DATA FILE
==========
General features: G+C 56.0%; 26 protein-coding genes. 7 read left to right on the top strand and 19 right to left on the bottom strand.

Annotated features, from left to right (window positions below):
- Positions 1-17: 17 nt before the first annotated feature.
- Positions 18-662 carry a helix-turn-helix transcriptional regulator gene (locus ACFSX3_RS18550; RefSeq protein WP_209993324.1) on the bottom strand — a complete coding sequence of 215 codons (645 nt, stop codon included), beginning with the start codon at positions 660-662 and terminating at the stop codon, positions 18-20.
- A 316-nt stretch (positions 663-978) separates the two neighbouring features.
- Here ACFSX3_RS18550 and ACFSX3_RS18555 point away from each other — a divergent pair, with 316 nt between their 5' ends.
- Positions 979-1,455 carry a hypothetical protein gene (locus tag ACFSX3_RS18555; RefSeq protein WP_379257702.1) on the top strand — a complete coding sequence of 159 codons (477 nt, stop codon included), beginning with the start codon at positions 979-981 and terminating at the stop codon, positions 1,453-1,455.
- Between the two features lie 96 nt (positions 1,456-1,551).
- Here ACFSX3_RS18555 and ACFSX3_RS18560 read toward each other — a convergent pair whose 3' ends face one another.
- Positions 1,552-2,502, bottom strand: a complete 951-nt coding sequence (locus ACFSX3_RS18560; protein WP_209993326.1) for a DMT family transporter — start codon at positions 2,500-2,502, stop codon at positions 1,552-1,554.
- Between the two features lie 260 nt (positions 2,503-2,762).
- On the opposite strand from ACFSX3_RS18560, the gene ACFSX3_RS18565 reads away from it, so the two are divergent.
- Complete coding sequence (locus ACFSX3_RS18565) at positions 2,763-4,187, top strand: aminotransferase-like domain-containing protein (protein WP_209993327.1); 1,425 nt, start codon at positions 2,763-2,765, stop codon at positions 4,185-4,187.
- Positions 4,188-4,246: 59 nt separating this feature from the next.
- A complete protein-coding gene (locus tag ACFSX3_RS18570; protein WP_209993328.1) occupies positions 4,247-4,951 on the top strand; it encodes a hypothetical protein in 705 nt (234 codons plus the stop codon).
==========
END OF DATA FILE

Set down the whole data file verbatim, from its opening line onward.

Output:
General features: G+C 56.0%; 26 protein-coding genes. 7 read left to right on the top strand and 19 right to left on the bottom strand.

Annotated features, from left to right (window positions below):
- Positions 1-17: 17 nt before the first annotated feature.
- Positions 18-662 carry a helix-turn-helix transcriptional regulator gene (locus ACFSX3_RS18550; RefSeq protein WP_209993324.1) on the bottom strand — a complete coding sequence of 215 codons (645 nt, stop codon included), beginning with the start codon at positions 660-662 and terminating at the stop codon, positions 18-20.
- A 316-nt stretch (positions 663-978) separates the two neighbouring features.
- Here ACFSX3_RS18550 and ACFSX3_RS18555 point away from each other — a divergent pair, with 316 nt between their 5' ends.
- Positions 979-1,455 carry a hypothetical protein gene (locus tag ACFSX3_RS18555; RefSeq protein WP_379257702.1) on the top strand — a complete coding sequence of 159 codons (477 nt, stop codon included), beginning with the start codon at positions 979-981 and terminating at the stop codon, positions 1,453-1,455.
- Between the two features lie 96 nt (positions 1,456-1,551).
- Here ACFSX3_RS18555 and ACFSX3_RS18560 read toward each other — a convergent pair whose 3' ends face one another.
- Positions 1,552-2,502, bottom strand: a complete 951-nt coding sequence (locus ACFSX3_RS18560; protein WP_209993326.1) for a DMT family transporter — start codon at positions 2,500-2,502, stop codon at positions 1,552-1,554.
- Between the two features lie 260 nt (positions 2,503-2,762).
- On the opposite strand from ACFSX3_RS18560, the gene ACFSX3_RS18565 reads away from it, so the two are divergent.
- Complete coding sequence (locus ACFSX3_RS18565) at positions 2,763-4,187, top strand: aminotransferase-like domain-containing protein (protein WP_209993327.1); 1,425 nt, start codon at positions 2,763-2,765, stop codon at positions 4,185-4,187.
- Positions 4,188-4,246: 59 nt separating this feature from the next.
- A complete protein-coding gene (locus tag ACFSX3_RS18570; protein WP_209993328.1) occupies positions 4,247-4,951 on the top strand; it encodes a hypothetical protein in 705 nt (234 codons plus the stop codon).